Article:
Sitting in high school biology, listening to the teacher drone on about
genetics, I snapped to attention when she used male pattern baldness as an
example of a dominant trait. My heart started pounding with fear - with bald
men on both sides of my mother's family as far as the eye could see, I was
doomed to have a chrome dome.
I remained anguished about the prospect of being bald for the next 20 years
as my hairline retreated and my hair steadily thinned. Bald men seemed
disfigured to me. I felt pity for them, so I tried to disguise my own condition
by keeping my own hair clean and fluffed with a blow dryer. That hardly
qualified as a treatment for baldness, but no other options seemed viable. I
recoiled from the cost and the upkeep of a hairpiece. Minoxidil didn't seem to
work very well. Hair plugs looked awful - one man I met looked as if he had
been burned several times on the top of his head with a cigarette and each spot
had sprouted a tuft of hair.
Mark Liszt, a food broker from Los Angeles, has had operations on both knees and a toe. A doctor has suggested a total replacement of his right knee, but he’s afraid it will affect his ability to play ball. At 59, Liszt can’t stop. On Tuesdays and Fridays, he plays basketball with guys who are sometimes half his age. On Saturday, he hobbles around all day with serious knee pain. Friends and family have referred him to doctors, but he’s stayed away. “I don’t want to be told what a fool I am,” he says...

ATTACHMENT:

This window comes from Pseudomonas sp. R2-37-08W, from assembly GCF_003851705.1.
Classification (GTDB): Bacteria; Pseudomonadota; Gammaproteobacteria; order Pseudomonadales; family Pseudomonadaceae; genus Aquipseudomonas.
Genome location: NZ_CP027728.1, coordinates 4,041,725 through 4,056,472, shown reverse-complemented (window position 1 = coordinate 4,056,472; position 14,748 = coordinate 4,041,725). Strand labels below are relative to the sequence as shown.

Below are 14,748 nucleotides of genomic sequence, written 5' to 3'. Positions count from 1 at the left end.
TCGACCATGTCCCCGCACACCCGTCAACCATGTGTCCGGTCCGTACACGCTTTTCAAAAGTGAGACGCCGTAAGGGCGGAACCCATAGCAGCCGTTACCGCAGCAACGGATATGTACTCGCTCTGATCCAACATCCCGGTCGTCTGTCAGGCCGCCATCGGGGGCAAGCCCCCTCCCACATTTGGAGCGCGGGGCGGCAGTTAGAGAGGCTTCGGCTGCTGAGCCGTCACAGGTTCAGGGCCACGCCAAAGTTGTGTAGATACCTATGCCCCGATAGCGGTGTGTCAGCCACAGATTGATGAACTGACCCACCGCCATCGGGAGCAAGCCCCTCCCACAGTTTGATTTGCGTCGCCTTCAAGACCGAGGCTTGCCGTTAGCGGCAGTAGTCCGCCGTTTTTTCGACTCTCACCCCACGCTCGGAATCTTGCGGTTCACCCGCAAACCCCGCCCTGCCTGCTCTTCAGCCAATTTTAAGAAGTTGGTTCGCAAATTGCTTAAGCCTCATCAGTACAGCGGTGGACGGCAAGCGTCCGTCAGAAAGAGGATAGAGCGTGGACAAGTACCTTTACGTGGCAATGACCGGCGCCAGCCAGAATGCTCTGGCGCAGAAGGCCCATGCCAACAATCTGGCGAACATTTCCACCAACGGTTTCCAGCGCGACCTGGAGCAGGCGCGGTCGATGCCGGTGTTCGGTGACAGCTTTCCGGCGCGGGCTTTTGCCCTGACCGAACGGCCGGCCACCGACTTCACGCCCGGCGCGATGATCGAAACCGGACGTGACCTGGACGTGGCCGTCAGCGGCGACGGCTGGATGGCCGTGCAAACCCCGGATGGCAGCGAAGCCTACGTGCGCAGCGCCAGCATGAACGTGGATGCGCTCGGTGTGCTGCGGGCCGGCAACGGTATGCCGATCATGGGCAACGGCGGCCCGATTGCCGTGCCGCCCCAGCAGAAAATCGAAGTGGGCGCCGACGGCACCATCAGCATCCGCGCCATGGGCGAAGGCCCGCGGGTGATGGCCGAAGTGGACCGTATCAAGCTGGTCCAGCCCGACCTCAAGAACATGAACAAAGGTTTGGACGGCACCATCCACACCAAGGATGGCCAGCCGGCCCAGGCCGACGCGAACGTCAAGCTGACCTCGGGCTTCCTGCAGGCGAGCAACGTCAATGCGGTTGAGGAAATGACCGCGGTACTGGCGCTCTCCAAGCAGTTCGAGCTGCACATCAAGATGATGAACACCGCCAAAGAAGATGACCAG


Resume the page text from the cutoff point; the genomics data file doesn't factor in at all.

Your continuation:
Like a man told he has a terminal illness, I worked my way through denial,
anger, negotiation, and depression. Finally, I reached resignation - I would
join the ranks of bald men - but I was far from resigned to the prospect.
Then, when I was in my mid-30s, I suddenly stopped caring about being bald.
I felt as though someone had flipped a switch inside of me that turned off the
shame I felt about losing my hair, and I never worried about it again.
But why do bald men feel shame? And how did I overcome the shame,
embarrassment, and dread that baldness once inspired in me? And even more
importantly, how can other men achieve the same blissful indifference to their
own hair loss?
Going Bald: Understanding the symbolism of hair
As advertisements, Hollywood, and the behavior of countless men demonstrate,
hair represents strength, power, and virility. Freudians used to argue that a
man's hair symbolized his penis, so losing one's hair amounted to symbolic